CityU and Ocean Park launch first juvenile horseshoe crab rearing programme
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Under the supervision of CityU researchers, secondary school students participating in the programme will learn how to raise horseshoe crabs, record and monitor their growth and finally release them in the wild. The programme aims to bolster student interest in conservation and help preserve the endangered species.
Dr Paul Shin Kam-shing, Associate Professor at CityU’s Department of Biology and Chemistry, said, “The programme does not simply focus on rearing marine creatures but aims to let secondary school students have a hands-on experience to better understand marine ecology.”
The programme will run between October 2009 and September 2010. Each participating school will be responsible for rearing 50 juvenile horseshoe crabs for eight months, and release those meeting the required standard at designated fields in September 2010. CityU researchers will explain to participants the guidelines, provide technical support, observe the conditions of the crabs at schools through regular visits, and teach students how to preserve specimens from the old shells of crabs. The participating schools submit reports on a weekly basis, encourage students to rear the crabs and record details of their learning activities. Upon the successful completion of the programme, schools will receive a certificate in recognition of their participation.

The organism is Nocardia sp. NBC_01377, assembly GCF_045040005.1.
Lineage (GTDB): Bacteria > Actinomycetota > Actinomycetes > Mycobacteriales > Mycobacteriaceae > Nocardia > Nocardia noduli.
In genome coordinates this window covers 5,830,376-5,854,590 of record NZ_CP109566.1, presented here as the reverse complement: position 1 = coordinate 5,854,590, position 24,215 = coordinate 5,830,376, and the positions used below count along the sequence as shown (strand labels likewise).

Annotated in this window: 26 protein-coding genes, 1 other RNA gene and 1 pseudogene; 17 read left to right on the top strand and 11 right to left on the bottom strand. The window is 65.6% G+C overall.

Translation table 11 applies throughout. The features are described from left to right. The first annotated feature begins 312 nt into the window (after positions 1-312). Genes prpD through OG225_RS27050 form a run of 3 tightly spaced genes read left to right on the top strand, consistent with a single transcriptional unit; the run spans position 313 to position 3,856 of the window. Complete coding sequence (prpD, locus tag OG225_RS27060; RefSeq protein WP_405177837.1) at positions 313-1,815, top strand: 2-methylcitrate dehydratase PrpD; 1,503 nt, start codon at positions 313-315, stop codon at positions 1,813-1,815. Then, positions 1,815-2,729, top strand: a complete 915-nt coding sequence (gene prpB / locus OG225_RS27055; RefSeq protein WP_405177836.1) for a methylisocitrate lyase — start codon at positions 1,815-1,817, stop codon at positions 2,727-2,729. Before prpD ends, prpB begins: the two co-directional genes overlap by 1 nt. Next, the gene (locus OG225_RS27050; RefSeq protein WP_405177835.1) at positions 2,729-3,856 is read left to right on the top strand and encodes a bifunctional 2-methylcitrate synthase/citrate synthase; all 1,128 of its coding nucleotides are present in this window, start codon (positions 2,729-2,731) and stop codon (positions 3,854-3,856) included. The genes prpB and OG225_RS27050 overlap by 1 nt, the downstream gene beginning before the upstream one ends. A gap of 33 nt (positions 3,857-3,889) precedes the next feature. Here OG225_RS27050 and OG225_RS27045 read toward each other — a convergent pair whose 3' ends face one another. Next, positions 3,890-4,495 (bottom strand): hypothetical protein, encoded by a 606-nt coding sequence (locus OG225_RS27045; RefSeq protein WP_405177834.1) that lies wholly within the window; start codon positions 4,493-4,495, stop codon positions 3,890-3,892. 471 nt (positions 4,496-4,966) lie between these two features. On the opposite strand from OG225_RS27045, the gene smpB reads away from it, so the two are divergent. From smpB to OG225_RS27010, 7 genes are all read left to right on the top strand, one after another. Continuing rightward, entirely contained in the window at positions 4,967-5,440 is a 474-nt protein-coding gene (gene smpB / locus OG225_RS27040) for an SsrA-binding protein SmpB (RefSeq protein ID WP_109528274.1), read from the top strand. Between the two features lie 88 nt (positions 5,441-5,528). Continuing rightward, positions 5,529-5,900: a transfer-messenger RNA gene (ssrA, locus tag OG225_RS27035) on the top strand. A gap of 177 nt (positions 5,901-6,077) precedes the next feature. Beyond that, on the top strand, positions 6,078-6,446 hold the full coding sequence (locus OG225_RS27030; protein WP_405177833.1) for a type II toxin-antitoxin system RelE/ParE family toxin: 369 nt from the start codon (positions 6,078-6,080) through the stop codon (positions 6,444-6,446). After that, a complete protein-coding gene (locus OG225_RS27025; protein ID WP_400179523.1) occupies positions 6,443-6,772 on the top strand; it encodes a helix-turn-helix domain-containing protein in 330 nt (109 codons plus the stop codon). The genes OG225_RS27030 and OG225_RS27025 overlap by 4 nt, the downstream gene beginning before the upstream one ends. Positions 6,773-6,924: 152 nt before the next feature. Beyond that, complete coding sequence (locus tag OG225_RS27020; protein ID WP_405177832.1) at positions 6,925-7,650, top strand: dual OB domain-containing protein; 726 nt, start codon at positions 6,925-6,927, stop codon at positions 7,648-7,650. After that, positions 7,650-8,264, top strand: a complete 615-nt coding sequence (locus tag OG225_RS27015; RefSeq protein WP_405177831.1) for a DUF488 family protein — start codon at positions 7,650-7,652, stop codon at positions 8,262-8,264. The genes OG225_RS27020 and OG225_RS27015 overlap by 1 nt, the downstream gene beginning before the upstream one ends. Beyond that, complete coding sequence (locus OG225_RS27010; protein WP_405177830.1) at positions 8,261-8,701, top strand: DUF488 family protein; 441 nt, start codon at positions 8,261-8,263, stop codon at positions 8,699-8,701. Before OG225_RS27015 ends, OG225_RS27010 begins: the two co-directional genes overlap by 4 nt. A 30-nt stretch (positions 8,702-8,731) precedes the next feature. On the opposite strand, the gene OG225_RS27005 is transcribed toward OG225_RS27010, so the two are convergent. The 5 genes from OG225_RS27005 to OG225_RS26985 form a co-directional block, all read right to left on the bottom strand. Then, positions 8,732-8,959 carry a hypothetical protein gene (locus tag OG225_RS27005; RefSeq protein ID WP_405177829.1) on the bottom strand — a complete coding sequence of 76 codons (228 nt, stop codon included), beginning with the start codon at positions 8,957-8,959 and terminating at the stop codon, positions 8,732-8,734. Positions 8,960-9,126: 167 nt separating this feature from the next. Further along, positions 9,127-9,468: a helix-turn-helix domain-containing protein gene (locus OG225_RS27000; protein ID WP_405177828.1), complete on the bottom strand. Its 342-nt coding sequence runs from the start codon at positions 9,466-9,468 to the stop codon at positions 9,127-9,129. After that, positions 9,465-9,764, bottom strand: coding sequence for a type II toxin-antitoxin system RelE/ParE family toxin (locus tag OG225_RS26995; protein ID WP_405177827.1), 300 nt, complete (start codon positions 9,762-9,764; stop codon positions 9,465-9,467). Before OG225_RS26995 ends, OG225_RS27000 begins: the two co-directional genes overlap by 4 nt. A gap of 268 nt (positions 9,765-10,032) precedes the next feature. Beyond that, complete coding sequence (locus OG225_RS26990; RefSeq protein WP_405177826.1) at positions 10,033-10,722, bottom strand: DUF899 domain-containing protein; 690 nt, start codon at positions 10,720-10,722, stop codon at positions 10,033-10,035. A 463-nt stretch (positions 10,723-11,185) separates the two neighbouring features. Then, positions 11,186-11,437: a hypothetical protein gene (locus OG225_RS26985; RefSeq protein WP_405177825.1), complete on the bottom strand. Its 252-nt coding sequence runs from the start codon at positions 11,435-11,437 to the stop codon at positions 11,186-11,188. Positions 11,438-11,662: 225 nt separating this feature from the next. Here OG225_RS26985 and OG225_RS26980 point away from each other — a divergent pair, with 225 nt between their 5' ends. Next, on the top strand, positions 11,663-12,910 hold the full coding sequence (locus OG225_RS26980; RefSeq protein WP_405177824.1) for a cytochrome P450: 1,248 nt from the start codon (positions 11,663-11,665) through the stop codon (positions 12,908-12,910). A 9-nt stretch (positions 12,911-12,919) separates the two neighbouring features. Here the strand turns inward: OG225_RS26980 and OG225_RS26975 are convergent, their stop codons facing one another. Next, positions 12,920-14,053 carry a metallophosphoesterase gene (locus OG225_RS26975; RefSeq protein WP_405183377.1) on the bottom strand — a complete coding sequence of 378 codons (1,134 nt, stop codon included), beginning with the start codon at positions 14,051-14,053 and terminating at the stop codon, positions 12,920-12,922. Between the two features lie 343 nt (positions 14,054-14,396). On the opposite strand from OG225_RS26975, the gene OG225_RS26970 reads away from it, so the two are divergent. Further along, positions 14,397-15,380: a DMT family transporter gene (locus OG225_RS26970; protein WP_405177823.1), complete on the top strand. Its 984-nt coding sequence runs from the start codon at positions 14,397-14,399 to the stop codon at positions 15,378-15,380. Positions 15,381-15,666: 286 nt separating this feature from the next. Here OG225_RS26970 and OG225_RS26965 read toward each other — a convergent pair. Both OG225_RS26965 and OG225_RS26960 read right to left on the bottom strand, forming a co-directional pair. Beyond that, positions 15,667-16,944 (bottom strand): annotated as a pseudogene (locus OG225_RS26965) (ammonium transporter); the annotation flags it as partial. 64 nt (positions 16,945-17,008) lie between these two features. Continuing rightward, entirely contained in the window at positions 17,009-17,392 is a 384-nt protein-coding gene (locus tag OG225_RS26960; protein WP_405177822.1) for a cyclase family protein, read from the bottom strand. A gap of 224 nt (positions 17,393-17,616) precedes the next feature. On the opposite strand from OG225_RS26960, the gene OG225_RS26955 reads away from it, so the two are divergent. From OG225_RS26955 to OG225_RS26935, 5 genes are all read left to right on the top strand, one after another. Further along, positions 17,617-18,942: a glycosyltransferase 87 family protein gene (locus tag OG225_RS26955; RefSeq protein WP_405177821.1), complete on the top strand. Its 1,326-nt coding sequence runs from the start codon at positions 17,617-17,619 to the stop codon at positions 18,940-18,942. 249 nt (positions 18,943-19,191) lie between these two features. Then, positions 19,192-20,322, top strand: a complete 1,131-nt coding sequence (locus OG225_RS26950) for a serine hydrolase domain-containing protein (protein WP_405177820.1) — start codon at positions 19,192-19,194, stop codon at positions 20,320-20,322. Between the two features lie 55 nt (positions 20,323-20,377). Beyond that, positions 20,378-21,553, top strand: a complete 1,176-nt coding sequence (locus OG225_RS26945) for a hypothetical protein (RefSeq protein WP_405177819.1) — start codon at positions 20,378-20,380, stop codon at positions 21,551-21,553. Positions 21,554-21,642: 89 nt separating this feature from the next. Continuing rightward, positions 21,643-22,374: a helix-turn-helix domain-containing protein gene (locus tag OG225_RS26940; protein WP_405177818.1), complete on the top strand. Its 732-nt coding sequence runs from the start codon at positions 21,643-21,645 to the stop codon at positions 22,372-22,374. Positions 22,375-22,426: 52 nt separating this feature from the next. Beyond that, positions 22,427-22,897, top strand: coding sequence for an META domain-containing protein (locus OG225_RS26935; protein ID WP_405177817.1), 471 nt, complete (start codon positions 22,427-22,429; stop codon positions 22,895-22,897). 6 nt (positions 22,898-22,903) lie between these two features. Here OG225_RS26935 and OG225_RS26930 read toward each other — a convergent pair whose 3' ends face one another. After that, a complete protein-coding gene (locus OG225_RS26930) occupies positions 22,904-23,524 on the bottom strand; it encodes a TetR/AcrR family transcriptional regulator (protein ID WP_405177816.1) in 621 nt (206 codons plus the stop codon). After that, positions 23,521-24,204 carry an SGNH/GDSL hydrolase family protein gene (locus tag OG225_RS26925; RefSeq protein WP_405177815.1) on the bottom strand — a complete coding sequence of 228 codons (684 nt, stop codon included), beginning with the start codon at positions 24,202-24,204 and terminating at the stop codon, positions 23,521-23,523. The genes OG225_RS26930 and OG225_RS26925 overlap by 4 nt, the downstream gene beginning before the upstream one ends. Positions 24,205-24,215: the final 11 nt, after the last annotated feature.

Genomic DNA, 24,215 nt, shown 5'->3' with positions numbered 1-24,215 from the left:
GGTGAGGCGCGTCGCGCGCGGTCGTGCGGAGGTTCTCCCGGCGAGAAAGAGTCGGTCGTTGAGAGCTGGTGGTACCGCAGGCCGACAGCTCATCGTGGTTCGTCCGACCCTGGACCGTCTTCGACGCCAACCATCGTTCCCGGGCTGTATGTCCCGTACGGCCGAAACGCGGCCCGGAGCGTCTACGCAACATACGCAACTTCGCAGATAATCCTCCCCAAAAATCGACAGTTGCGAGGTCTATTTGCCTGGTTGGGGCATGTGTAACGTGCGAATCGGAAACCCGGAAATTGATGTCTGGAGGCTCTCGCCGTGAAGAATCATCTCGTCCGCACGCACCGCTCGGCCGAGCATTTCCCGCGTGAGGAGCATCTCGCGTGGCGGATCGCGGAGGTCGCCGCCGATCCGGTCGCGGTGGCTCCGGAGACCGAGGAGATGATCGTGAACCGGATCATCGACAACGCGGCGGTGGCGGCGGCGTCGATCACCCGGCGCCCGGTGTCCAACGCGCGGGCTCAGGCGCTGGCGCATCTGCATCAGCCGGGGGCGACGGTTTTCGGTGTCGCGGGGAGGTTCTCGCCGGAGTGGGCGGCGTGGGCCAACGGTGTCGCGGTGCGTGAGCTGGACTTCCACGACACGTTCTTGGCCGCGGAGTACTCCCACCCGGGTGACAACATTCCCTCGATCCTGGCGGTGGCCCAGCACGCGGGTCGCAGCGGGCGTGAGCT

The scientific name of horseshoe crabs is Tachypleus tridentatus, and they have evolved for more than 400 million years. Their stature as a living fossil stems from the fact they have changed very little since their Paleozoic Era origins. In past decades, the coastal development and environmental pollution in Hong Kong have damaged the natural habitat of horseshoe crabs, resulting in a drop in their reproduction and survival rates.CityU began its collaboration with Ocean Park Conservation Foundation on the research and conservation of horseshoe crabs in 2006, including the collection of scientific data on the natural habitat of horseshoe crabs in Hong Kong. To save their natural habitat and that of other endangered species from further deterioration, the two organisations have strived to have horseshoe crabs listed as an endangered species in Hong Kong and to promote awareness of protecting their environment. They released 20 captive-bred horseshoes in Shui Hau, Lantau Island, in September 2008. Electronic chips were inserted in these crabs to track their growth and movements.